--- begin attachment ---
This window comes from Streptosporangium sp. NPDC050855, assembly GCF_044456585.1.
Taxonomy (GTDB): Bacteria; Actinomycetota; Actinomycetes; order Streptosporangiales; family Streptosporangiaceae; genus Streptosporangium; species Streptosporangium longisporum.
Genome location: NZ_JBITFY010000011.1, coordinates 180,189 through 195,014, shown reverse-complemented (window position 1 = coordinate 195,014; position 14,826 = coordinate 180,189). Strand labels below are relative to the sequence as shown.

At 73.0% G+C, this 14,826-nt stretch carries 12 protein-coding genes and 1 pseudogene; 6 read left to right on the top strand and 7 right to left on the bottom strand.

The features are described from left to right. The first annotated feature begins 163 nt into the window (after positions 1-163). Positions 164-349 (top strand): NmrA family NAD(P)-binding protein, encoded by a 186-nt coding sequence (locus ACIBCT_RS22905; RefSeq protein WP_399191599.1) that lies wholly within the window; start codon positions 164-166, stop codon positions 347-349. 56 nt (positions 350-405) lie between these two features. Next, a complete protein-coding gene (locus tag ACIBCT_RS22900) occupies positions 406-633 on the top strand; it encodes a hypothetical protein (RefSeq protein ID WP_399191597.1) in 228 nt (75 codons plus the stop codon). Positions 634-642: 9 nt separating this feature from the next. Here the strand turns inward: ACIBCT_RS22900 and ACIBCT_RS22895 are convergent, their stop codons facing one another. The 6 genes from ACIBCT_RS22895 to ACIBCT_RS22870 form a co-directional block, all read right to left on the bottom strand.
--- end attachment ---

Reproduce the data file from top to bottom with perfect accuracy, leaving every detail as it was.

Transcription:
This window comes from Streptosporangium sp. NPDC050855, assembly GCF_044456585.1.
Taxonomy (GTDB): Bacteria; Actinomycetota; Actinomycetes; order Streptosporangiales; family Streptosporangiaceae; genus Streptosporangium; species Streptosporangium longisporum.
Genome location: NZ_JBITFY010000011.1, coordinates 180,189 through 195,014, shown reverse-complemented (window position 1 = coordinate 195,014; position 14,826 = coordinate 180,189). Strand labels below are relative to the sequence as shown.

At 73.0% G+C, this 14,826-nt stretch carries 12 protein-coding genes and 1 pseudogene; 6 read left to right on the top strand and 7 right to left on the bottom strand.

The features are described from left to right. The first annotated feature begins 163 nt into the window (after positions 1-163). Positions 164-349 (top strand): NmrA family NAD(P)-binding protein, encoded by a 186-nt coding sequence (locus ACIBCT_RS22905; RefSeq protein WP_399191599.1) that lies wholly within the window; start codon positions 164-166, stop codon positions 347-349. 56 nt (positions 350-405) lie between these two features. Next, a complete protein-coding gene (locus tag ACIBCT_RS22900) occupies positions 406-633 on the top strand; it encodes a hypothetical protein (RefSeq protein ID WP_399191597.1) in 228 nt (75 codons plus the stop codon). Positions 634-642: 9 nt separating this feature from the next. Here the strand turns inward: ACIBCT_RS22900 and ACIBCT_RS22895 are convergent, their stop codons facing one another. The 6 genes from ACIBCT_RS22895 to ACIBCT_RS22870 form a co-directional block, all read right to left on the bottom strand.